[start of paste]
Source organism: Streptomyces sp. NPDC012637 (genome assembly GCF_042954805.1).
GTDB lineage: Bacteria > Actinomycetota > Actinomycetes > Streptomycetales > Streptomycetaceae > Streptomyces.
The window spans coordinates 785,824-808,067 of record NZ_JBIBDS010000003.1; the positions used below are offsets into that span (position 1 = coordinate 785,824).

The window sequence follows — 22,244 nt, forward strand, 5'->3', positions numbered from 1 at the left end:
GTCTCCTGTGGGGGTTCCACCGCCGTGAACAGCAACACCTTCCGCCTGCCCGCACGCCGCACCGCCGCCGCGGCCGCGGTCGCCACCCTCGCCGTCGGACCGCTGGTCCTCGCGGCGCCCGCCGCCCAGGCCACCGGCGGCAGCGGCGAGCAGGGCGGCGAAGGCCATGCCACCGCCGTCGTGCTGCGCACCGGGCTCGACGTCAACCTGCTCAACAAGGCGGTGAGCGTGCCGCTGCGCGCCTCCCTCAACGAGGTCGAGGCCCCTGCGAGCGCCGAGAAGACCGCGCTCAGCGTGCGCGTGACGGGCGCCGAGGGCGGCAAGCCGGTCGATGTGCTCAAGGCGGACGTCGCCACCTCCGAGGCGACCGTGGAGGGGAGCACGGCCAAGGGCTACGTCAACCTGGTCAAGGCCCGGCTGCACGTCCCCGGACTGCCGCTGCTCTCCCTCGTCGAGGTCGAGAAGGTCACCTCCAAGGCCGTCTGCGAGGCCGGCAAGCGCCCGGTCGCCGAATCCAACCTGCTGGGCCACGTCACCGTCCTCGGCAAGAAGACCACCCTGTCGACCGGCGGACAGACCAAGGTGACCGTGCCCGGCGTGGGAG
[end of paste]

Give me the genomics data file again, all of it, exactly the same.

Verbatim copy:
Source organism: Streptomyces sp. NPDC012637 (genome assembly GCF_042954805.1).
GTDB lineage: Bacteria > Actinomycetota > Actinomycetes > Streptomycetales > Streptomycetaceae > Streptomyces.
The window spans coordinates 785,824-808,067 of record NZ_JBIBDS010000003.1; the positions used below are offsets into that span (position 1 = coordinate 785,824).

The window sequence follows — 22,244 nt, forward strand, 5'->3', positions numbered from 1 at the left end:
GTCTCCTGTGGGGGTTCCACCGCCGTGAACAGCAACACCTTCCGCCTGCCCGCACGCCGCACCGCCGCCGCGGCCGCGGTCGCCACCCTCGCCGTCGGACCGCTGGTCCTCGCGGCGCCCGCCGCCCAGGCCACCGGCGGCAGCGGCGAGCAGGGCGGCGAAGGCCATGCCACCGCCGTCGTGCTGCGCACCGGGCTCGACGTCAACCTGCTCAACAAGGCGGTGAGCGTGCCGCTGCGCGCCTCCCTCAACGAGGTCGAGGCCCCTGCGAGCGCCGAGAAGACCGCGCTCAGCGTGCGCGTGACGGGCGCCGAGGGCGGCAAGCCGGTCGATGTGCTCAAGGCGGACGTCGCCACCTCCGAGGCGACCGTGGAGGGGAGCACGGCCAAGGGCTACGTCAACCTGGTCAAGGCCCGGCTGCACGTCCCCGGACTGCCGCTGCTCTCCCTCGTCGAGGTCGAGAAGGTCACCTCCAAGGCCGTCTGCGAGGCCGGCAAGCGCCCGGTCGCCGAATCCAACCTGCTGGGCCACGTCACCGTCCTCGGCAAGAAGACCACCCTGTCGACCGGCGGACAGACCAAGGTGACCGTGCCCGGCGTGGGAG